Almost two years ago a senior British insurance industry figure likened QBE Insurance Group to a speedboat driven by its then boss Frank O’Halloran: “If you’re driving a speedboat fast enough the wave never catches up to you, but if you slow down or stop, the wave could wash over you,” he warned.
“The problem is Frank’s been running fast on the growth path for a long, long time now and at some point the tsunami behind him will catch up as the company slows down.’’
Sixteen months ago O’Halloran passed control of the company he had led for 14 years – and which he had turned into a global empire through more than 100 acquisitions – to John Neal.
On Monday the tsunami hit as the company confessed to a net loss of $250 million for 2013, an insurance margin of 6 per cent, write-downs of $1.08 billion in its North American operations and a reduced dividend payment.
It is the third time since Neal started in August 2012 that he has had to front shareholders and apologise for not seeing the problems soon enough. As Ian Fleming’s character Goldfinger warned James Bond: ‘‘Once is happenstance. Twice is coincidence. The third time it’s enemy action.’’
Investors reacted accordingly and wiped more than 22 per cent off the share price, or more than $4 billion, to close the day at $12, a shadow of its former highs of $38 in 2007. To put it into perspective, QBE’s insurance margins have been on a slippery slope for the past few years. In 2006 and 2007 QBE was generating margins of 21.9 per cent and 22.2 per cent. Since then, they have fallen steadily each year to an overall level of 15 per cent in 2010, to a low of 6 per cent for 2013.
To put it another way, its return on equity has fallen from 22 per cent five years ago to an estimated 8.5 per cent for 2013, which is less than the cost of capital and indicates the firm spent poorly on past acquisitions.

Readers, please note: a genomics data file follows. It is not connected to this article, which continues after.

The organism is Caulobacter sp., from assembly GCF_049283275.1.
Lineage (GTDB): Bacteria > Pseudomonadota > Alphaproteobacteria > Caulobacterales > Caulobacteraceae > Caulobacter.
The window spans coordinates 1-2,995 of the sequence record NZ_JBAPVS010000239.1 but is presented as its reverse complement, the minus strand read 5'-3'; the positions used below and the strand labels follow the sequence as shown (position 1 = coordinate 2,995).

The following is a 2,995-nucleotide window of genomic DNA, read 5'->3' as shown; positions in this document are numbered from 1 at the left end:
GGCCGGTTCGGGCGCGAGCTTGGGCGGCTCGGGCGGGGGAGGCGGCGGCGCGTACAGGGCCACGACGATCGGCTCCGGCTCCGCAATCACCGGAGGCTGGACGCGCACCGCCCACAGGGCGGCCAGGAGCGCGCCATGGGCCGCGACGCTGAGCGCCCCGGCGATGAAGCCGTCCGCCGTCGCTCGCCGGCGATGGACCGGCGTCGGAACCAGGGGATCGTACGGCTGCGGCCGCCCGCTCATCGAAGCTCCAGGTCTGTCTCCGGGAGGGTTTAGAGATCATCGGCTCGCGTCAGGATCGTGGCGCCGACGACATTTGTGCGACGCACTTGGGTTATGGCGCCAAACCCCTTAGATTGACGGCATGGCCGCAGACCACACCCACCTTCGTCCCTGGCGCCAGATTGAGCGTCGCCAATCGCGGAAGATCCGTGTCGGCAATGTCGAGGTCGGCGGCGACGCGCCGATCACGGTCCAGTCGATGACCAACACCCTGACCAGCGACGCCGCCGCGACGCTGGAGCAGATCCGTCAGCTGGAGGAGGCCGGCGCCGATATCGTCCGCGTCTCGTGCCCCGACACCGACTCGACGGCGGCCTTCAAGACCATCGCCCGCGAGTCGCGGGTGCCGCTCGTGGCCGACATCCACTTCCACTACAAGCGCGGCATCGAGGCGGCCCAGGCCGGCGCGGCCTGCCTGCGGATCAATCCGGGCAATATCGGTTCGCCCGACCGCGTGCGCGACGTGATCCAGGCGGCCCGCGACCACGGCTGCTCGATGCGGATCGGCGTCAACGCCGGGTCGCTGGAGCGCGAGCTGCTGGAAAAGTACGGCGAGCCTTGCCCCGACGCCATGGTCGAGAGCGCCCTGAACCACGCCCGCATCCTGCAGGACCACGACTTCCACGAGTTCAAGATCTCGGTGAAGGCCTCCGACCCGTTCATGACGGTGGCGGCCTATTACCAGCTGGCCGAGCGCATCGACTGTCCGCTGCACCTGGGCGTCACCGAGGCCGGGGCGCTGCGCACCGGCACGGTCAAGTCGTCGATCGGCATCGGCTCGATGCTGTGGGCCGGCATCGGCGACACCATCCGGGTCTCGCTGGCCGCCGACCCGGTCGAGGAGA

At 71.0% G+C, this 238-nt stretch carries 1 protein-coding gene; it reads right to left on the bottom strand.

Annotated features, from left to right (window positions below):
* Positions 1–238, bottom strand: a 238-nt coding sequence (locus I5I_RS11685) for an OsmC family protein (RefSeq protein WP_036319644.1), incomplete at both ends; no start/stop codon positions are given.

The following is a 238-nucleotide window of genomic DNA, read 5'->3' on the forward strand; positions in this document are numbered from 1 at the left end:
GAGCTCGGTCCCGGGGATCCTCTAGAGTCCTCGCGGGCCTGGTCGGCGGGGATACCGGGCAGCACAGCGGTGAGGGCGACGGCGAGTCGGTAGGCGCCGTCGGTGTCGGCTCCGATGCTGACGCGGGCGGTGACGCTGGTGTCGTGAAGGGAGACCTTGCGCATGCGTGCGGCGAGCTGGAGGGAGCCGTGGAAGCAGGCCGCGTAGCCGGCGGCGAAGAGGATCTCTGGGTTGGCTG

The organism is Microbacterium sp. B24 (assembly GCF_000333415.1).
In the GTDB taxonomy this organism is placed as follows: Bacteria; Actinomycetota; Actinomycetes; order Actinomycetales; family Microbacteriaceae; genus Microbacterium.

The share price shellacking after the announcement on Monday was as much about the company’s credibility as it was about the downgrade and the warning that 2014 wouldn’t be too flash with a forecast insurance margin of 10 per cent. Put simply, QBE has built a reputation over the past five years of disappointing the market.
Although Neal inherited some huge challenges when he signed up for the role the feeling is he should have done more sooner to fix the mess in North America. To try to sheet home some of the blame to management and processes after he has been in the job 16 months, and was aware that the US had some significant problems, says more about him not doing more to fix processes and management earlier.
Key problem areas in North America include workers’ compensation and casualty in businesses including Praetorian, Winterthur, as well as the controversial force place lenders insurance business Balboa, all of which were bought by O’Halloran.
QBE makes insurance look a complicated business and the big question is whether this is the end of the problems in North America or if there is more to come. This is not a long bow given previous assurances from Neal that the worst is over. The reserve top-ups now exceed $1 billion over the past two years.
The brutal reality is all insurance companies have varying degrees of opacity, but few are as difficult to understand as QBE. Investors rely on the company’s disclosures, which given past performance can make it difficult to work out what is going on.
The disastrous results ended in a change of chair with Belinda Hutchinson agreeing to step down in March. This is a positive step given Hutchinson has been on the board since 1997 and as chairwoman agreed to allow O’Halloran to do a corporate governance no-no and return to the board after he retired as CEO. For various reasons this did not eventuate but her departure and that of some other senior executives needs to be speeded up if this company is to restore some credibility. As long-time QBE analyst, BBY’s Brett Le Mesurier said, ‘‘The time for promise is over. The time for delivery has come.’’